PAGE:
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Working on our attachments

Working on our attachments

Part of a series of Bodhisattva’s Breakfast Corner talks given during the Green Tara Winter Retreat from December 2009 to March 2010.

Green Tara Retreat 023: Working on our attachments (download)

We talked about the woman who went around to bakeries, getting different brownies to see if they actually had the delicious taste in them that they were supposed to have. She concluded that they didn’t. That doesn’t mean that every time we’re attached to something, we should go around and sample it all to see if it’s actually as good as we thought it was going to be.

That was nice as a first experiment. It’s little bit fattening. But if every time we had attachment arising we said, “Well, let me explore it. I’ll just investigate it to see if it’s really as good as I think it is.” Then what happens is our mind gets overwhelmed by the attachment and we can’t pull back. That is not a wise thing to do. What we have to do instead is learn from previous mistakes that we’ve made regarding that object (or another object) and be able to look back and say, “Before, I got involved with this kind of behavior, this kind of thing, and look where it led me. It wasn’t worth it then. What I thought was the goodness in the object then wasn’t the goodness. So I don’t need to try it out again to test it.”

Similarly speaking, there may be a new situation that we haven’t done yet. You’re thinking, “This is really good. I want to go paragliding. I’ve never done that before. So I think I’ll do that to see if it’s really as good as I think.” Then what winds up happening is that you never stop trying new experiences because you think, “Maybe this one will be as good as I think it will.”

You also have to learn from other people’s experiences, either by listening to their experiences or stories, or by watching them to see what decisions people make thinking they’re going to be happy. Then watching and seeing if it turns out the way they thought it was going to turn out. We don’t have to constantly reinvent the wheel by trying out each and every attachment—because we’ll never get out of samsara that way.

We have to learn from our own experiences and learn from watching others. It’s the same with anger. We don’t have to get into our anger wholeheartedly and act on it each and every time to see if the thing that we’re upset about is really as bad as we thought it was going to be. We need to learn from past experiences when we’ve gotten angry. We also need to look at others’ experiences. We need to be smart about this exploration. Otherwise, every time the thought of brownies comes to mind, we’ll have to go around and taste them, and we’re going to have a weight problem!

Audience: What I’m curious about is if you have six people sitting in a room, you have a neutral feeling for five of them, and the sixth one you go, “Well, hello!” What is it that discerns, that actually makes that attachment manifest, when you have similar people (and things), and one sticks out as the object of attachment?

Venerable Thubten Chodron (VTC): So what happens when you have a bunch of people who are the same and one sticks out as the object of attachment or the object of hatred even?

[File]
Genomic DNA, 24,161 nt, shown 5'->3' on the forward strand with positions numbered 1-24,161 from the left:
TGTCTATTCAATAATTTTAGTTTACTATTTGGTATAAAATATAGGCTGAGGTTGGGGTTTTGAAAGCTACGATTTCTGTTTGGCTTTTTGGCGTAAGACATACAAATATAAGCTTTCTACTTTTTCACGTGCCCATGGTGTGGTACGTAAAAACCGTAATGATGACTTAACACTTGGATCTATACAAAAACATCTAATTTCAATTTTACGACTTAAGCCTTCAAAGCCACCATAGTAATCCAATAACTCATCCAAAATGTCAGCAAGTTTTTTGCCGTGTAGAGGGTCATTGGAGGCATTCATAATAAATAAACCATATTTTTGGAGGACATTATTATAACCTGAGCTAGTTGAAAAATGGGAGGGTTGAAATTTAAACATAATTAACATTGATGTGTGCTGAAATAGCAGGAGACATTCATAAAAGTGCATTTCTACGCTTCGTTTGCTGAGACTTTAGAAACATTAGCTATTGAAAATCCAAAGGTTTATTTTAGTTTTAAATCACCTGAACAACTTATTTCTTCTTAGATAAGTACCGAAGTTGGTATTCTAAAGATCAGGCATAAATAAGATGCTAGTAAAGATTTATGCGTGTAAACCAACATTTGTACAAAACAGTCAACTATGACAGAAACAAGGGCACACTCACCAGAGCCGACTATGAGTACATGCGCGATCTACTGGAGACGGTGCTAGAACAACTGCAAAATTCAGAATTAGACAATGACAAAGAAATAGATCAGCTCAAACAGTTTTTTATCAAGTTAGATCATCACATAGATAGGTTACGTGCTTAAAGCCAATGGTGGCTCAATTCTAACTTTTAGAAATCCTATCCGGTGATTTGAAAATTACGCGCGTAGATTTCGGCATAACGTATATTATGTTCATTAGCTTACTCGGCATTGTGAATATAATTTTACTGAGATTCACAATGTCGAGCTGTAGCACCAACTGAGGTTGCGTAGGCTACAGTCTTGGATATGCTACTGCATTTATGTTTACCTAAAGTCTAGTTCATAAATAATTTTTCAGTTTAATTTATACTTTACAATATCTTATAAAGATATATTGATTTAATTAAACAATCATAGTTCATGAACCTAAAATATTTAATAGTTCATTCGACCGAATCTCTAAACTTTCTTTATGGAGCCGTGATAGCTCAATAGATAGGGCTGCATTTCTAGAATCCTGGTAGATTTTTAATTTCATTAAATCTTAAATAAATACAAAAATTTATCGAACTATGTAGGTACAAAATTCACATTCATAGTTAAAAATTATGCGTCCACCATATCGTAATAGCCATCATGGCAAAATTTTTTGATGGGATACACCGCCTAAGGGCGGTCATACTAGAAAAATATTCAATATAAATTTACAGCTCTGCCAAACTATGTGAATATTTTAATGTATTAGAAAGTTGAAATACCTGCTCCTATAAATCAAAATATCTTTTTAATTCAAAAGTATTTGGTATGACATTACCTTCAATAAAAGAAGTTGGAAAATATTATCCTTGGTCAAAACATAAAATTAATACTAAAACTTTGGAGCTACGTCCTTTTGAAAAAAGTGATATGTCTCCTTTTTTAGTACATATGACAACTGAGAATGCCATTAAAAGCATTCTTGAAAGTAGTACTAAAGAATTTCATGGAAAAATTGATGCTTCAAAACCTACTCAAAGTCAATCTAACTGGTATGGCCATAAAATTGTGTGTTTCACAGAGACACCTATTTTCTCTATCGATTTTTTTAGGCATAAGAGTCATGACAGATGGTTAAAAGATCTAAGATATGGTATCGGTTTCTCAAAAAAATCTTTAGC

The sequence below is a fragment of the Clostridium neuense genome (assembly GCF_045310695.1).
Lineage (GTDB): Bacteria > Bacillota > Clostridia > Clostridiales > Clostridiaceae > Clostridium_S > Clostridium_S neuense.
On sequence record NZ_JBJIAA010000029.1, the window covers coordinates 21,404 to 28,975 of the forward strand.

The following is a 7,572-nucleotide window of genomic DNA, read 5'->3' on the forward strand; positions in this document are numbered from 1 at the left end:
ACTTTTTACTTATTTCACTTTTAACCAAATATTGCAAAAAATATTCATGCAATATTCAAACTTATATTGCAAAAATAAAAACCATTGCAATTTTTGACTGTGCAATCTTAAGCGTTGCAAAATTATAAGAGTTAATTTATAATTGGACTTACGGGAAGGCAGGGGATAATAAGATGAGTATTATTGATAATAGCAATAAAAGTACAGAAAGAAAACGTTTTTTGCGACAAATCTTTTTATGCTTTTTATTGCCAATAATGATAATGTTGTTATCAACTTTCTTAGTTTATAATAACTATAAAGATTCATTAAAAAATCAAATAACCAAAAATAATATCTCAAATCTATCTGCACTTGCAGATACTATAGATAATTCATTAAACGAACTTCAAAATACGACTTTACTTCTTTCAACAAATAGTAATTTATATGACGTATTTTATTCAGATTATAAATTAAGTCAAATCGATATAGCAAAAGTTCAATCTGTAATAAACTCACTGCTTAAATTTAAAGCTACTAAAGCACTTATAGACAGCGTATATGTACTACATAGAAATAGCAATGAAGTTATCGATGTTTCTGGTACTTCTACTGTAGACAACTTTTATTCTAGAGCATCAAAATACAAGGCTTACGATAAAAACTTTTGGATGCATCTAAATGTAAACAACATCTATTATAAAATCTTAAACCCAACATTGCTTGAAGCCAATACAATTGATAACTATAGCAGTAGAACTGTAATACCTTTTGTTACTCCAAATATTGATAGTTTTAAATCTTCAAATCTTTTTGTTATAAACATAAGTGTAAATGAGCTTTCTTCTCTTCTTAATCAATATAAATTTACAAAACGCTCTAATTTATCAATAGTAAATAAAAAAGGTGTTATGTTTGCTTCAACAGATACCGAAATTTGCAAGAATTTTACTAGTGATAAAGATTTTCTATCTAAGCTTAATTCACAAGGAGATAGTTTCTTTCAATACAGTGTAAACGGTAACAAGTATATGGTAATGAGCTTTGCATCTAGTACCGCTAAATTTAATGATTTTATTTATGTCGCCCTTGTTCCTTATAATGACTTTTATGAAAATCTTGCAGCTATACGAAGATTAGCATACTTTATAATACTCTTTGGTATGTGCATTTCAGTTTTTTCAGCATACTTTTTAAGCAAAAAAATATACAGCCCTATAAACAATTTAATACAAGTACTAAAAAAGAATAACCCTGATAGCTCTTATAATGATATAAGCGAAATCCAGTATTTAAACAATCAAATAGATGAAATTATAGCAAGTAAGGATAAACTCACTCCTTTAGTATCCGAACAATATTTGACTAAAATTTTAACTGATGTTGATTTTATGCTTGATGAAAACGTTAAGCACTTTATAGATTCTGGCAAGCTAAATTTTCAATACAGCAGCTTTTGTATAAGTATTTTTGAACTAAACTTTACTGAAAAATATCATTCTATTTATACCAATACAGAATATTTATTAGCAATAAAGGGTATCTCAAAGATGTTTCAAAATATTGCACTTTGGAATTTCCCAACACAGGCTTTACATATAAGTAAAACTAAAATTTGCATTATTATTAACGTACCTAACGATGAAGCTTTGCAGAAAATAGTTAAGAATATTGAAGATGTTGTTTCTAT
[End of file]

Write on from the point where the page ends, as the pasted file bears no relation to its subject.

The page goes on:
Now, if you were a Svatantrika, you would say, “Well, it exists there in the person, some little bit. You’re exaggerating something, but something exists there in the person.” If you’re a Prasangika, you have to say, “No, it’s really being imputed from your mind.” So then what’s that mechanism? Well, there’s this thing called inappropriate attention. It’s the one that takes something and then just exaggerates or projects it. Sometimes I think that can happen because of certain karma. Scientists may say that it’s due to pheromones. But I think it’s more probably due to karma. There’s some kind of karmic relationship with the person that you then see them and your mind just starts projecting there. Or, it might be a combination of both things if you’re talking about sexual attraction. There are other kinds of attraction that are probably not due to pheromones. Who knows, likely some kind of karma.

The same thing can happen with anger. Some people’s look may remind you of somebody else that you knew, with whom you didn’t have a good relationship. Or they’re the same size as somebody else, or the same build, or they have the same name, and instantly your mind just projects the stuff from the past onto this person. They’re buried beneath your garbage before you even know their name. That can often come through karma or just through the mechanism in this life by which we project things onto other people. We associate things.

Audience: Is inappropriate attention a separate mental factor or an attention colored by the afflictions?

VTC: Well, it boils down to the same thing. It’s a mental factor that’s in a mindstream that also has afflictions in that mindstream. You have the primary mind, let’s say the mental consciousness, that has many different mental factors. One of them is going to be inappropriate attention. In that same mind you’re going to have other mental factors, and one might be attachment. That attachment is going to color your inappropriate attention and go back and forth between that. You might have inappropriate attention causing attachment, and then the attachment boosting up the inappropriate attention.

Venerable Thubten Chodron

Venerable Chodron emphasizes the practical application of Buddha’s teachings in our daily lives and is especially skilled at explaining them in ways easily understood and practiced by Westerners. She is well known for her warm, humorous, and lucid teachings. She was ordained as a Buddhist nun in 1977 by Kyabje Ling Rinpoche in Dharamsala, India, and in 1986 she received bhikshuni (full) ordination in Taiwan. Read her full bio.